A plaque outside the Capitol Hill Club—usually a members only venue—states a requirement of appropriate dress, defined in the bylaws as, at the very least, a jacket and a sports shirt. But with the party hoping to spark an online "revolution," Republicans opened the doors today to anyone with an idea, dress code—and ideology—be damned.

The GOP Tech Summit, announced only a week ago, was originally planned for the headquarters of the Republican National Committee. But with nearly 300 participants registered, a last-minute shift to the club next door, the social home of Republican politicians, was required.

"Republicans by nature are conservative," said Saul Anuzis, the co-chair of the RNC's transition team and the event's emcee. They are slow, he explained, wanting to control and understand technologies in an era where waiting too long means being stuck in obsolescence. "There's a lot of people worried about this."

He estimated that in addition the 300 in attendance, at any given time another 300 to 500 people were chatting, e-mailing and tweeting their input online, meaning thousands around the country were able to participate.

So as techies discussed the campaign potentials of crowd-sourcing and open-source technologies, they were participating in an event that was itself open-source—where even Democrats were following along online (and only an out-of-line few were blocked from the website) and consultants known for their liberal slant came to offer their services.

Anuzis, an active blogger himself, said some Republicans were to hesitant to use technologies developed by the left. Rebels use Kalashnikovs because they still shoot after you've dropped them in the mud, he said. In a revolution, you use the best tools you can.

All participants were offered two minutes at the podium to offer their ideas, which ranged from specific iPhone apps to elaborate new social networking technologies. Many noted that technology alone could not fix the party's problems: technology just carries a new message or brand that the party also needs to find.

Former Speaker of the House Newt Gingrich celebrated the participatory nature of the event: "Because we actually share the values of the American people—unlike our friends on the left—we can actually reach out and work with them collaboratively."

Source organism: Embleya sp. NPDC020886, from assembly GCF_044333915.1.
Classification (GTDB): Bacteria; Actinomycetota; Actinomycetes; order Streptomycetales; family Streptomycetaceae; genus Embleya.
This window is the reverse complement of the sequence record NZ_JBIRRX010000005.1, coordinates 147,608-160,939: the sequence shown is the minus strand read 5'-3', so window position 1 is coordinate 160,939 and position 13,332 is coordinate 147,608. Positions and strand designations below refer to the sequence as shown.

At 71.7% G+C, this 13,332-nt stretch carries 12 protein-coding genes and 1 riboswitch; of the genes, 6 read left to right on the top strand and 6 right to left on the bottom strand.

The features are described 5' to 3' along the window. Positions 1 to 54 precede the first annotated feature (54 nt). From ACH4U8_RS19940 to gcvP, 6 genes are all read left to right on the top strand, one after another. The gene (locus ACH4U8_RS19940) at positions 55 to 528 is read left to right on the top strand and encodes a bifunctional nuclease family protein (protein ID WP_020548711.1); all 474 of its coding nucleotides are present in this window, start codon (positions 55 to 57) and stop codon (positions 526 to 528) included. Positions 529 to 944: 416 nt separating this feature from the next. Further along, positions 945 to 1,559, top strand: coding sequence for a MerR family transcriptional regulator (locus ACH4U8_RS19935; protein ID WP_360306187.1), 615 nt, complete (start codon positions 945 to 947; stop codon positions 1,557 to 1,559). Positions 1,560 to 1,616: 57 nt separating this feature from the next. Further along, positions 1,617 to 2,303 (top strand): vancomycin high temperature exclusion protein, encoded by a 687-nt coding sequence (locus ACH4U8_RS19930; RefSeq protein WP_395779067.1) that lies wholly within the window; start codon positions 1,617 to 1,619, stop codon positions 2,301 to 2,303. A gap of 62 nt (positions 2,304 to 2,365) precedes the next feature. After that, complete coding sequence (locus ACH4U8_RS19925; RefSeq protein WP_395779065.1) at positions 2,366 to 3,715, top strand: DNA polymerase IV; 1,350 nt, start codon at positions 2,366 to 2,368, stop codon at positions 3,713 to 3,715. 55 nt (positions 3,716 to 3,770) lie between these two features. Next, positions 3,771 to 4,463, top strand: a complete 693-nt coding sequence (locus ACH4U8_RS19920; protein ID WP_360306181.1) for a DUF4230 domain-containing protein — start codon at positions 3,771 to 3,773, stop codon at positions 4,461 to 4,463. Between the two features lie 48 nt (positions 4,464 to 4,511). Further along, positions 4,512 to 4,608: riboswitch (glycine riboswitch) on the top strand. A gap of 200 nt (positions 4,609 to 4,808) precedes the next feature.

Each generation, he noted, has its specific communication tools, from the press that printed the Federalist Papers to the television that carried JFK to office. Today's technology, though, is the first to offer true two-way communication, allowing true, large-scale self-government for the first time.

After Obama's online presence arguably helped carry him to the White House, Republicans have been been ramping up their online presence. Congressmen have been on a tech binge over the past few weeks, with many congressmen, even butt-of-Internet-jokes John McCain, tweeting away from work. But as usage has spiked, so have Twitter faux pas. One Virginian state senator tweeted about an impending power shift, thereby allowing Democrats to end the coup. The wi-fi network at the tech summit could symbolize the party's technology woes, as it sagged under the weight of so many users, cutting out entirely at times.

Anuzis said that within hours of his proposal of this event, new RNC chair Michael Steele had approved it. Annoucements were made within days.

Steele himself stopped by before lunch and emphasized the importance of technology in coming campaigns. At one point he brandished a cell phone and said that by 2010, the entire campaign should be just a thumb-click away. While Obama rose to online dominance this cycle, he said, the Democrats have only set the floor of what's possible: "So get busy thinking about how we take the elevator up."

Other prominent speakers included congressmen Mike Pence (Ind.-6) and John Culberson (Tex.-7), both active users of social media.

With so many voices, the event sometimes had an air of hucksterism. Vendors doled out business cards and peddled cure-all software, guaranteeing that it would provide a 5-point bounce. One attendee with a background in software development wondered privately if the beltway consultants throwing out these ideas truly understood the challenges of developing effective, powerful social-networking software. What the party needed, she said, was to hire a Chief Technology Officer out of the private sphere—as well as corporate professionals to lead a re-branding campaign. In essence, she wanted less open-sourcing, more expertise.

But Anuzis saw the high levels of participation—and the attendant maelstorm of ideas—as a sign of success. The ideas and the names of their presenters will be turned over to the event's Ning social-network page, publically accessible from anywhere. This will open the conversation even wider. But Anuzis hopes the ideas can be boiled down to working groups, and that more tightly focused events can be held on a quarterly basis.

"Our challenge is to harness the energy and excitement from around the country," he said. "from my perspective this was a huge success."